By Dave McNally, May 11, 2023
Before we introduce Union, our internal design system, let’s first explain what a design system is exactly. The Nielsen Norman Group describe it as follows:
A design system is a set of standards to manage design at scale by reducing redundancy while creating a shared language and visual consistency across different pages and channels.
In relation to coherence, our design system allows us to maintain consistency across our products from visual design to our tone of voice and documentation. Let’s take a look at Union in a bit more detail and see how our team is building, maintaining and using it.
Union consists of several core components and we’ll be focusing on the visual elements and patterns for today. These make up the basis for all design at coherence and serve multiple purposes.
At a foundational level, color is used to determine hierarchy and help us communicate things of importance to users. Accessibility is one of the most important factors in establishing rules for our design at coherence and color plays a large role in this. Ensuring a high standard for contrast passing combinations, we outline rules for usage so we’re always confident users will have a positive experience regardless of any potential visual impairments.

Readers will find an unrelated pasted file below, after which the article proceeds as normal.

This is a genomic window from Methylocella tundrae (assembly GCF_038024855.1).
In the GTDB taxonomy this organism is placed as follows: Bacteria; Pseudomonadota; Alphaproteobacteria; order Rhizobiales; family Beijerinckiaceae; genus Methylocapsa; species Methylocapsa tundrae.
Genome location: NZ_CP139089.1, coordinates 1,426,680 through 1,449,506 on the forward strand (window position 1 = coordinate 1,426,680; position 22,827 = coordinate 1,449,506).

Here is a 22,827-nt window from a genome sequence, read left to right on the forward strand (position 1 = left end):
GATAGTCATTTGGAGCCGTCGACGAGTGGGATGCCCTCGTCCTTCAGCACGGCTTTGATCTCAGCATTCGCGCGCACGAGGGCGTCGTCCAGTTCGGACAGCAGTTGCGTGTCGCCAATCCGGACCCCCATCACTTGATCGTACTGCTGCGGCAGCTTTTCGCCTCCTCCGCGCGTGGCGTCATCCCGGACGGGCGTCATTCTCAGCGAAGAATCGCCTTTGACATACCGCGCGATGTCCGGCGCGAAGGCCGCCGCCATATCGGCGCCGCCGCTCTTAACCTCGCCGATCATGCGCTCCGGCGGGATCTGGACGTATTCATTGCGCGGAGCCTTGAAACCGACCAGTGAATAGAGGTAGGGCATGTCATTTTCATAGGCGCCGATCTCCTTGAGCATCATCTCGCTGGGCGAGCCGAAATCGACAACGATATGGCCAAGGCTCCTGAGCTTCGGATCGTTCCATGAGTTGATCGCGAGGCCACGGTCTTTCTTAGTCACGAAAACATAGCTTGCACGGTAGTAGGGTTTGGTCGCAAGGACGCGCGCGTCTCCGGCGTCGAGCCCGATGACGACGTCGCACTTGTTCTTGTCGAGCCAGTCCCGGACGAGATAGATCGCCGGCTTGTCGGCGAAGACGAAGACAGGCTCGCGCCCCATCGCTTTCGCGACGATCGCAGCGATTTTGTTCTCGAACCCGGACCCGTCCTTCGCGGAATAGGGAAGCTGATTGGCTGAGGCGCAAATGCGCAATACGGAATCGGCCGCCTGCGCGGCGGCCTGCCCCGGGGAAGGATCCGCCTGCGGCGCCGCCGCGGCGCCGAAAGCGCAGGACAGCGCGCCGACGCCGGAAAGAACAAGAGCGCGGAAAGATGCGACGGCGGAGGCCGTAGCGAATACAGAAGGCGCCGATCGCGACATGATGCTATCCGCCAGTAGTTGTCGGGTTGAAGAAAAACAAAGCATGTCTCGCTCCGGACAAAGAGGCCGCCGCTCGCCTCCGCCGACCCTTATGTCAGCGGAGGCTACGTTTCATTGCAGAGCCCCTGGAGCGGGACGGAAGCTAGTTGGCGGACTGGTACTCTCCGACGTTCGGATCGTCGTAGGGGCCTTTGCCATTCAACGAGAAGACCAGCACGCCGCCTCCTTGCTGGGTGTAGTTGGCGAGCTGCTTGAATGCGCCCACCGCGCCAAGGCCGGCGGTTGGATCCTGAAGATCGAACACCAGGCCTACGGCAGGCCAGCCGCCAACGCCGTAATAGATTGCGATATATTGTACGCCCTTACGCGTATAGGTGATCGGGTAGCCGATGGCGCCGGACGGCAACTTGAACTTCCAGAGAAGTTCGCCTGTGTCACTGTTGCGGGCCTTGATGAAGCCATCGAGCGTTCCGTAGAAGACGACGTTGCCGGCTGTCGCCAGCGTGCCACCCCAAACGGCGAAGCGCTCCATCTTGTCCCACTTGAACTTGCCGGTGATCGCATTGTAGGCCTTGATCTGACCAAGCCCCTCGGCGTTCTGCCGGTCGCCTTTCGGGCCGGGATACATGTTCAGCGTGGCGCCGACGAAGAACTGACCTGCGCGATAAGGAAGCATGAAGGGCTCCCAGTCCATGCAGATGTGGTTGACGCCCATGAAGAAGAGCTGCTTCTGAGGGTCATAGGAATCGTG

Rules for color hierarchy also help us establish connections for users to quickly identify actions and information while using coherence. For example, consistency in color for primary calls to action and consistency across warnings and destructive actions. While we don’t rely on color entirely for this, but it does plays a part in establishing patterns for users.
We have a custom iconography library to maintain consistency across our SDK and online products and ensure balance. These have been drawn for optical balance and come with rules for creation so the team can work together on them without sacrificing the unified visual identity we’ve created.
We’re following the principles of Atomic Design in the creation of Union. This gives us flexibility to design effectively while also allowing us to iterate quickly - which is important as coherence grows and evolves. This approach is also very effective for building out products quickly and maintaining consistency across coherence.